Quote:

The simple fact is that even if one could have a cassette system that gave better fidelity than CD, CD isn't the pinnacle of digital audio.

I agree. CD certainly insn't the best. I wasn't mentioning it because I thought it was the best format. I mentioned it because it's a hugely popular format, and because many later formats duplicated its fidelity.

Quote:
A lossless 24-bit 96 KHz recording from the same master would blow away any analog recording medium.

Absoloutely yes. That's the whole point of my frustration. Why aren't formats like that being used for consumer audio more often? Instead we get formats which are both lower bitrate AND are affected by lossy compression. We're certainly not getting 96 khz 24 bit uncompressed when we stream audio online, listen to our Mp3 players or smartphone playlists, etc.
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Mr. sickVisionz



Joined: 28 Oct 2007
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PostPosted: Sat Dec 08, 2018 8:37 am Reply with quote
Shiflan wrote:

As for "processing possibilities" and "sonic creativity": those are both fancy buzzwords for distortion. We don't need either. They are nothing more than lipstick on a pig.


You have to explain this because it sounds like you're saying all digital effects are nothing but distortion and lipstick on a pig. That's such a fringe opinion that you never hear uttered from audio professionals: that all VST and VSTi and every digital effect or digital plugin in their DAW is nothing more than "distortion" and "lipstick on a pig"

I listen to podcasts with people who have won Grammys and Oscars for audio engineering and have been a part of billion dollar grossing movies... like none of them say this. They all work in DAWs. They all use plugins. That's just such a wild opinion. Please clarify. I must have misinterpreted it.
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Shiflan



Joined: 29 Jul 2015
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PostPosted: Sat Dec 08, 2018 9:38 am Reply with quote
Mr. sickVisionz wrote:
Shiflan wrote:

As for "processing possibilities" and "sonic creativity": those are both fancy buzzwords for distortion. We don't need either. They are nothing more than lipstick on a pig.


You have to explain this because it sounds like you're saying all digital effects are nothing but distortion and lipstick on a pig. That's such a fringe opinion that you never hear uttered from audio professionals: that all VST and VSTi and every digital effect or digital plugin in their DAW is nothing more than "distortion" and "lipstick on a pig"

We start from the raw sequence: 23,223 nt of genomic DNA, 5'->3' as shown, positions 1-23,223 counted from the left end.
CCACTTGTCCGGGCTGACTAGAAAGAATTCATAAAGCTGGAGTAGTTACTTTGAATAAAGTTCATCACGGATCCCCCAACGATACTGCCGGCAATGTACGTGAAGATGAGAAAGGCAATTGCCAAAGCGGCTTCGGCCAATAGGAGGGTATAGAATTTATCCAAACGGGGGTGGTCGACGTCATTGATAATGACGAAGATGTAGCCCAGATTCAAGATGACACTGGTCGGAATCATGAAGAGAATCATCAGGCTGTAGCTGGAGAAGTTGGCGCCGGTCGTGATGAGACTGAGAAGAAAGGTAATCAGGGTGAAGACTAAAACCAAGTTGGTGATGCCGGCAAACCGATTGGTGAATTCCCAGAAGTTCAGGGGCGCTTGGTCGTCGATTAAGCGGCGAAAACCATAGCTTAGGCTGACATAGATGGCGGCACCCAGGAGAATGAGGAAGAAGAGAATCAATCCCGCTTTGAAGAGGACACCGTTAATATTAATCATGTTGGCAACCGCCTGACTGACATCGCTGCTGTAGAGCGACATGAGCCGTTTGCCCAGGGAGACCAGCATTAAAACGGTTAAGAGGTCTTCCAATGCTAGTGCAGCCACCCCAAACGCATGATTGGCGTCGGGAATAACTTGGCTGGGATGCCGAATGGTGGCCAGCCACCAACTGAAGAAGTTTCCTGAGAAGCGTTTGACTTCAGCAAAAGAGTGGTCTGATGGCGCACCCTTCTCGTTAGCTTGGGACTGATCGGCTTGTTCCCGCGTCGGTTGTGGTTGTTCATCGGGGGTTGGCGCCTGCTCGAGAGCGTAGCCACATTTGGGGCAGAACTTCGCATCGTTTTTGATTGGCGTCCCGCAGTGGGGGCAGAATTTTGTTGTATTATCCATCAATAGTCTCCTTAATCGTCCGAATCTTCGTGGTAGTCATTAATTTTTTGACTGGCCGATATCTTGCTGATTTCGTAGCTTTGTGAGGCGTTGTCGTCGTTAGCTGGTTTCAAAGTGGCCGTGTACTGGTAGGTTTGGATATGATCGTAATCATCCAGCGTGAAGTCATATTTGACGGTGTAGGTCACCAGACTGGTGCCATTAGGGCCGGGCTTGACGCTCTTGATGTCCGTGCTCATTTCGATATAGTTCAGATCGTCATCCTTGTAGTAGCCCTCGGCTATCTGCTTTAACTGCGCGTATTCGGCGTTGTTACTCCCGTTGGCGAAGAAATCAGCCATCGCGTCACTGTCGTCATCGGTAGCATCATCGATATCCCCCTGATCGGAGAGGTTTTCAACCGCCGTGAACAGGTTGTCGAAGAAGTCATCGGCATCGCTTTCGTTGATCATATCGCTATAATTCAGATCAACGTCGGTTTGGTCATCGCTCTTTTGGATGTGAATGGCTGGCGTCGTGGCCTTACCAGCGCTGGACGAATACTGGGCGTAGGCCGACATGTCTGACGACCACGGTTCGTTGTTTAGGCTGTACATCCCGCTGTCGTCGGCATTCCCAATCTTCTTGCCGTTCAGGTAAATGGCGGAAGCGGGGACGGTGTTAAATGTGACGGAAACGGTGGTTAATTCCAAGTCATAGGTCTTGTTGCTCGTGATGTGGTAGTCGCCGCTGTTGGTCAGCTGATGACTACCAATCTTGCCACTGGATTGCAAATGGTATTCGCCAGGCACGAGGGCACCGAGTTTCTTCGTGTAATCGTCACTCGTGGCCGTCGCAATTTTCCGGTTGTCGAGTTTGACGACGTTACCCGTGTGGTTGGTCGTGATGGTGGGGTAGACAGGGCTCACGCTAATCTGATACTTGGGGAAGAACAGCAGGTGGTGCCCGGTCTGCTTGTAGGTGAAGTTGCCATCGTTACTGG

I listen to podcasts with people who have won Grammys and Oscars for audio engineering and have been a part of billion dollar grossing movies... like none of them say this. They all work in DAWs. They all use plugins. That's just such a wild opinion. Please clarify. I must have misinterpreted it.


It's my fault for painting with a wide brush. While I am an engineer, I am not an audio engineer and I have zero experience with professional audio editing and workflow. (I assume DAW means digital audio workstation??) So I am sure there must be tools which are of great value. If nothing else, simply being able to copy-and-paste digital files is a huge upgrade from the days of splicing tape or dubbing to make edits.

But when I hear "digital audio processing" it brings to mind examples such as:
-different "sound modes" on my MP3 player, TV, or other device/program which purport to make it sound like you are in a concert hall, outdoor arena, a small club, etc. Others claim to optimize playback for the type of music you're playing and let you select "country music mode" vs "classical" vs "Rock and pop" and so on. These never sound good. They are the audio equivalent of those silly instagram filters that put bunny ears on your photos. Want to make the music sound like you're listening in a small club? Record it in one.
-various "bass enhancement" schemes which claim to produce good bass without a subwoofer (e.g. Sony's "D-bass" system which was included in many of their CD players and compact stereos) No, they don't work. Want good bass? Get a good subwoofer, or headphones with good low end response.